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Did you know that over the last several years there has been a higher average of fires in North America? Reports say in some cases the fires have been quite serious.

The cause of some these accidental fires are outdoor potted plants; either careless disposal of smoking materials and/or spontaneous combustion. In most of North America smoking is only permitted in the great outdoors and in most cases ashtrays and/or receptacles for cigarette butts are not provided. Subsequently, smokers butt out in any available container; such as an outdoor potted planter. There have also been reports of fires where potting soil has self-ignited. This can happen if a plastic planter is left in direct sun, neglected and allowed to completely dry out. Potting soil poses such a fire risk because it contains a high amount of inorganic material that may ignite easily.

Today’s potting mixes sold in garden stores contain little or no actual soil:

  •      sphagnum peat moss
  •      vermiculite
  •      perlite
  •      styrofoam pellets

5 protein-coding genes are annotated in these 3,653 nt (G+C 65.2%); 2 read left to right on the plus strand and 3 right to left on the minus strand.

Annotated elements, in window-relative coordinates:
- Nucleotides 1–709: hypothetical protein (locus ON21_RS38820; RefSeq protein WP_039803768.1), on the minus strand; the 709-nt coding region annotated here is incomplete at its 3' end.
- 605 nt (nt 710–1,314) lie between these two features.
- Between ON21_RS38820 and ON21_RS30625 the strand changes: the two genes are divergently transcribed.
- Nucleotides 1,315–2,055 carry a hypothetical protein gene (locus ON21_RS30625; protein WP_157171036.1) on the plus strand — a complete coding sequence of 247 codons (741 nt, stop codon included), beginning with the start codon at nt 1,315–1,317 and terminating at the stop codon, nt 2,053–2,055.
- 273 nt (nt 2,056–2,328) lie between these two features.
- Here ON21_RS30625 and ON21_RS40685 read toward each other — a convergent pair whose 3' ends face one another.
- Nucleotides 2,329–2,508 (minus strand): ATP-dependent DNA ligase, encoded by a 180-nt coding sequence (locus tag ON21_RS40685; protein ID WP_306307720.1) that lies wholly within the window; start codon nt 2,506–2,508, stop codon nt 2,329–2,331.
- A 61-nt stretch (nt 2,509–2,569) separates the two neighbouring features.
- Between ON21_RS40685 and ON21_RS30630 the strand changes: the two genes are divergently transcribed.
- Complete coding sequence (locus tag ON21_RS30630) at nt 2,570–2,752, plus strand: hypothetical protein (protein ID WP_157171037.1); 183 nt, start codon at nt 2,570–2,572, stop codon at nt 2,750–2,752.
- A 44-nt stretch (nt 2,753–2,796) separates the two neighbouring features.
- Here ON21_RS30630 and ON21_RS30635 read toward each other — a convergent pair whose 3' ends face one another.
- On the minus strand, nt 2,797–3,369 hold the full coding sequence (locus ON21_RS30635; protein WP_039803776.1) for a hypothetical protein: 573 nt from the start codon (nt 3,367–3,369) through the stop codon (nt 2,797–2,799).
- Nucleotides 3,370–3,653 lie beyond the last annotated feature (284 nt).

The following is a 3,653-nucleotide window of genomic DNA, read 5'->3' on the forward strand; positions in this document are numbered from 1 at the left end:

•      aged composted forest products such as shredded wood or bark
  •      fertilizer

All of which are a blend of materials designed to absorb and retain water and aerate the soil. Many people tend to forget about their outdoor potted plant come the summer months. As the plant dries out the potting material act as heat absorbers and a fire can start all on its own.

Spontaneous combustion happens when combined with temperature build-up from bacterial decomposition, the right mix of heat and humidity and the presence of fertilizer. Fire departments state that the chances of an outdoor potted plant combusting is relatively low; however, if a potted plant is allowed to dry out and something hot is placed in it, such as a lit cigarette, it will burn.

Some helpful tips to consider that will help prevent losses due to a potting soil fire:

  •  Provide smokers with a designated smoking area;
  •  Provide proper receptacles for cigarette disposal;
  •  Tell smokers not to use any pots containing potting soil as an ashtray;
  •  Maintain your planters, keep plants fresh and watered and check them frequently in hot sunny dry weather;
  •  Discard any dead plants in planters;
  •  Don’t store bags of potting soil in direct sunlight and near any combustible materials;
  •  Avoid plastic planters; clay pots hold moisture better and will contain a fire; and
  •  Avoid plastic planters if possible and opt for clay ones, which will better contain a fire if one occurs.

For more helpful tips and/or more information on this subject please contact Crossroads Insurance